Calls along the Merrimack River keep fire crews hopping July 4th
MANCHESTER — Normand Forand felt a cold splash of reality Thursday during his first time out in a kayak.
"A big wave came over the kayak and I was floating from then on," said Forand, one of four Manchester kayakers maneuvering the Merrimack River from Manchester to Merrimack.
Forand and a friend, Carl Albright, were tossed from their kayak while Forand's two nephews remained in their own watercraft around 12:45 p.m. Someone at Arms Park suspected trouble and called authorities, who launched two fire department boats to scoop up those needing a ride to the boat launch near Northeast Delta Dental Stadium.
"They were fine," Lt. Pete Franggos said. "They're just enjoying a day out in the water."
Manchester fire crews were busy with water-related calls.
They used chains to help secure a dock — with about a half-dozen boats attached — that was breaking away from shore at 17 Riverfront Drive.
"If the dock goes, the boats go with it," District Fire Chief Jim Michael said.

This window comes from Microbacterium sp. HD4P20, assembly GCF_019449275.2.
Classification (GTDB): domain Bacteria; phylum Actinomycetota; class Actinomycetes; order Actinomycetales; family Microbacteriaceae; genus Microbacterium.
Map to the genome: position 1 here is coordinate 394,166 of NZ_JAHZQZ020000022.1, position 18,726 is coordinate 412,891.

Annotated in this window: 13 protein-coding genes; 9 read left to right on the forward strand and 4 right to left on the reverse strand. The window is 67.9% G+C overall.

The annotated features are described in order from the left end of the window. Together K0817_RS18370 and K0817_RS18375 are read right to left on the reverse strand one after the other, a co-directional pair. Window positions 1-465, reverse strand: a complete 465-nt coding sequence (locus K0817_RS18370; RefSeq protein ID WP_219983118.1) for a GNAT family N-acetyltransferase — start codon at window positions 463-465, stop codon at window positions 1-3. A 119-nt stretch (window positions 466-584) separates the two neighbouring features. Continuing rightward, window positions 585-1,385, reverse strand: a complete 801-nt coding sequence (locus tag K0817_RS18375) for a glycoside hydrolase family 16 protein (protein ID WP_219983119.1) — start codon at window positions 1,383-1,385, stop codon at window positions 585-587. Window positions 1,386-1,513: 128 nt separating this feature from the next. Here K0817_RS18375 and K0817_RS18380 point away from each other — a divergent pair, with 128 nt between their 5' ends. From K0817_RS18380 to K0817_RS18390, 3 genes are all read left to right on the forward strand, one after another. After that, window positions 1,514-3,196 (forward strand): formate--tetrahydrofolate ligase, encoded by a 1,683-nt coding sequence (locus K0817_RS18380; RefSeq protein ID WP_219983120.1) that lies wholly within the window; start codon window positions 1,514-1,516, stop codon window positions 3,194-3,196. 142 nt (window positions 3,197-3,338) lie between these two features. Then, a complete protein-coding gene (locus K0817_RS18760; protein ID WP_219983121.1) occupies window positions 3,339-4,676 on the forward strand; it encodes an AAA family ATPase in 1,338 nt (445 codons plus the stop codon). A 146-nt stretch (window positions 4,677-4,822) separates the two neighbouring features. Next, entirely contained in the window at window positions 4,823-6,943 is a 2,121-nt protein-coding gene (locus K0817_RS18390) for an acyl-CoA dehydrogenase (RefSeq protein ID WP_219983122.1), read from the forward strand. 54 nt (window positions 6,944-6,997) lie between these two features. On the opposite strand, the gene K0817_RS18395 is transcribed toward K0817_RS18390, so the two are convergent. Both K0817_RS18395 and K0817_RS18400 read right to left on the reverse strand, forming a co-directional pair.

While crews were there, they saw a wakeboarder having trouble in the Merrimack and were yelling that a dam was up ahead. The boat the wakeboarder was with had to get in front of the troubled wakeboarder, pulling him into the boat underneath the Amoskeag bridge near a safety cable strung across the river, south of the bridge, Michael said.
The safety line is the last chance to stop a boat or a person from going over the falls, he said.
"It was a close call," he said, noting the wakeboarder could have been killed if not rescued in time.
Michael said the current in the Merrimack is about 33 percent "above normal in strength."
With the group of kayakers, Albright said he was the first one in the water when his kayak hit a bridge column.
"I just flipped," he said. "We're all good swimmers."
Normand Forand's nephew, Chris Forand, said, "I was embarrassed" the fire department was called out.
After they reached shore, the four kayakers soon returned to their watercraft to head to Merrimack to complete their 10-mile journey.
"We have to get to our cars," Albright said.